The growth of Africa’s tech industry has been phenomenal. More than 150 startups have been incubated at iHub; a business incubator for tech companies located in the heart of Nairobi. Nigeria’s Co-creation hub has also incubated tech businesses in West Africa. Similar hubs have taken off in different African cities, where innovators try to turn their ideas into profitable businesses.
The number of smartphone users doubles every one or two years. We can, therefore, expect the tech industry’s explosive growth to continue for a while. Kenya, Nigeria and South Africa are the countries to watch. Some of the best ideas address a specific problem unique to Africa. Mobile money is very popular in Africa because most people can access mobile phones but not laptops. Credit cards are neither available nor practical for people who handle small amounts of money or live in rural areas.
Sometimes it goes beyond solving local problems. Ushahidi is the biggest success story to come out of Kenya so far because it has gone beyond solving a local problem to actually be used in other places like Haiti and the USA. At first, it was useful during the post-election violence that rocked Kenya in early 2008. Kenyans used it to report and map violent incidents. Later it became useful during the earthquake in Haiti. Today users can follow real time progress on any world event as data is crowdsourced.
Nigeria’s Andela trains promising graduates in software development and matches them with employers globally. It is a simple but effective method of bridging the skills gap and supplying companies with much-needed talent. Like many other African countries, Nigeria has a huge unemployment crisis on its hands and good software developers are in high demand. By identifying and training the best talent, Andela is meeting an important need. Andela has a presence in other African countries besides Nigeria.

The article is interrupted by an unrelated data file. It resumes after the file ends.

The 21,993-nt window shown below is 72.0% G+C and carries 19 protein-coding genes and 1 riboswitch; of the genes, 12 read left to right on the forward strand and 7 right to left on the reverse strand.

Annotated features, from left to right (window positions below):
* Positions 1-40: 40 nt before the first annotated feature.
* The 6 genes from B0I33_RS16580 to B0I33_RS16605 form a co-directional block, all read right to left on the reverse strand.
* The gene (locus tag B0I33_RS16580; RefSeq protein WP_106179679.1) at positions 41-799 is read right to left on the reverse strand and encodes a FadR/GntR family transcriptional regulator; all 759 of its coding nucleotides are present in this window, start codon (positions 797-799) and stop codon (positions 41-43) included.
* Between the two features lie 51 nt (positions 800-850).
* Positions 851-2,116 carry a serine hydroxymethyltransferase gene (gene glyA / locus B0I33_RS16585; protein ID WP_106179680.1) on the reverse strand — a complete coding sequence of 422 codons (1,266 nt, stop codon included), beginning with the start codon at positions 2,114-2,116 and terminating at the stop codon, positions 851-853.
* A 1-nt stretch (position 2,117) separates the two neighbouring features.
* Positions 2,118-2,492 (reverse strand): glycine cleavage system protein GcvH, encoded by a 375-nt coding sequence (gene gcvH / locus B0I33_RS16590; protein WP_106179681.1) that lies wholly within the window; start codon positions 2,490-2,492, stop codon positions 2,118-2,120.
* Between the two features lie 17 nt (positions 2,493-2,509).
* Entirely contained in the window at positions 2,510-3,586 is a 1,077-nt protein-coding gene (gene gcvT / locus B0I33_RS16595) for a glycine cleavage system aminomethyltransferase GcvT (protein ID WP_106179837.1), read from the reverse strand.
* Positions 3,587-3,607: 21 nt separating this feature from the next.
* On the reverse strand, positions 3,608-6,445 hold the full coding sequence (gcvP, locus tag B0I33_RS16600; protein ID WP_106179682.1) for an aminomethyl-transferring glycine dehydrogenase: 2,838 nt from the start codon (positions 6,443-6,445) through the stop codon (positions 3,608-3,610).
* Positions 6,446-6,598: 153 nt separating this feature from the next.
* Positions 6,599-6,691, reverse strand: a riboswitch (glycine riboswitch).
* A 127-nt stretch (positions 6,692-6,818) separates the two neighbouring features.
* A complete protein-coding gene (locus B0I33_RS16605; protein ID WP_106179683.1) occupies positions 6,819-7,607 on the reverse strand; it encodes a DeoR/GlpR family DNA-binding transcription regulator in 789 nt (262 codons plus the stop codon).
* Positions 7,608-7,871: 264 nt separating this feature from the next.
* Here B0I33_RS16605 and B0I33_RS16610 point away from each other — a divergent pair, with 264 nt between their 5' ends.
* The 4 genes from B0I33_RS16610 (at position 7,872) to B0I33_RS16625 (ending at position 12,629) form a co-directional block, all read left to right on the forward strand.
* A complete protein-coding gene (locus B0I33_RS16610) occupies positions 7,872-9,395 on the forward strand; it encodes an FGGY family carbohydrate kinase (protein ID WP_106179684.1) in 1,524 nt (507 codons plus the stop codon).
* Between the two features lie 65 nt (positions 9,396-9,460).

As more and more Africans take to e-commerce, there is a huge market for solutions that will make it easier to for them to sell their wares. Delivering a package to a customer in Africa is not as easy as delivering a package to a customer in Europe. Enter Nigeria’s Delivery Science and Nairobi’s Sendy. Sendy is a package delivery service that allows clients to track their packages as they are on transit just like you would an Uber. This makes it a game changer in the courier business. Sandy may choose to serve local businesses or to partner with bigger companies like Amazon.
Delivery Science, on the other hand, leverages the power of big data to make the delivery process smarter. This company offers a complete e-commerce logistical solution. It streamlines the process all the way from warehousing to delivery verification codes at the point of delivery.
Andrew Higgins who built South Africa’s first e-commerce site in 1999 believes that that Africa’s e-commerce boom is not here yet and that now is the time to prepare for it. He is the creator of BidorBuy and PayFast.
Nigeria’s Gamsole is a gaming company that has so far seen over nine million downloads globally. Easily the biggest gaming success story in Africa, Gamsole develops games for Android and Windows phones. Besides game development, they also do animation and interactive content.
Wyzetalk is a South African social platform for business. It works on an invite only basis and makes it easier for teams to work together and share files, exchange instant message and hold meetings.
One of the inconveniences of working in Africa is that power supply is unreliable. There are frequent blackouts. Most last a few minutes or hours but they do disrupt one’s workday. Kenya’s BRCK is an answer to that problem. It is a mobile WiFi device that can keep you online when the lights go out. It works even in remote places. Given the enormous potential for growth, the company secured $1.2M in seed funding. This is a sure sign of its growth potential.
Kenya’s M-kopa has raised an astonishing $31M from investors. M-kopa serves the many East Africans who are involuntarily living ‘off-grid,’ with no access to electricity. Customers use mobile money to buy a solar power kit that lights their homes in the evenings, charges their phones, and powers a radio. M-kopa works with mobile money giant m-pesa to sell the kit on credit. Buyers pay for it gradually; with a tiny amount of money being deducted from their m-pesa daily. To date, M-kopa has succeeded in lighting half a million homes. The lights help rural families save money and improve their health. If M-kopa has its way, kerosene lamps will become a thing of the past.
You can visit iHop here: iHub.co.ke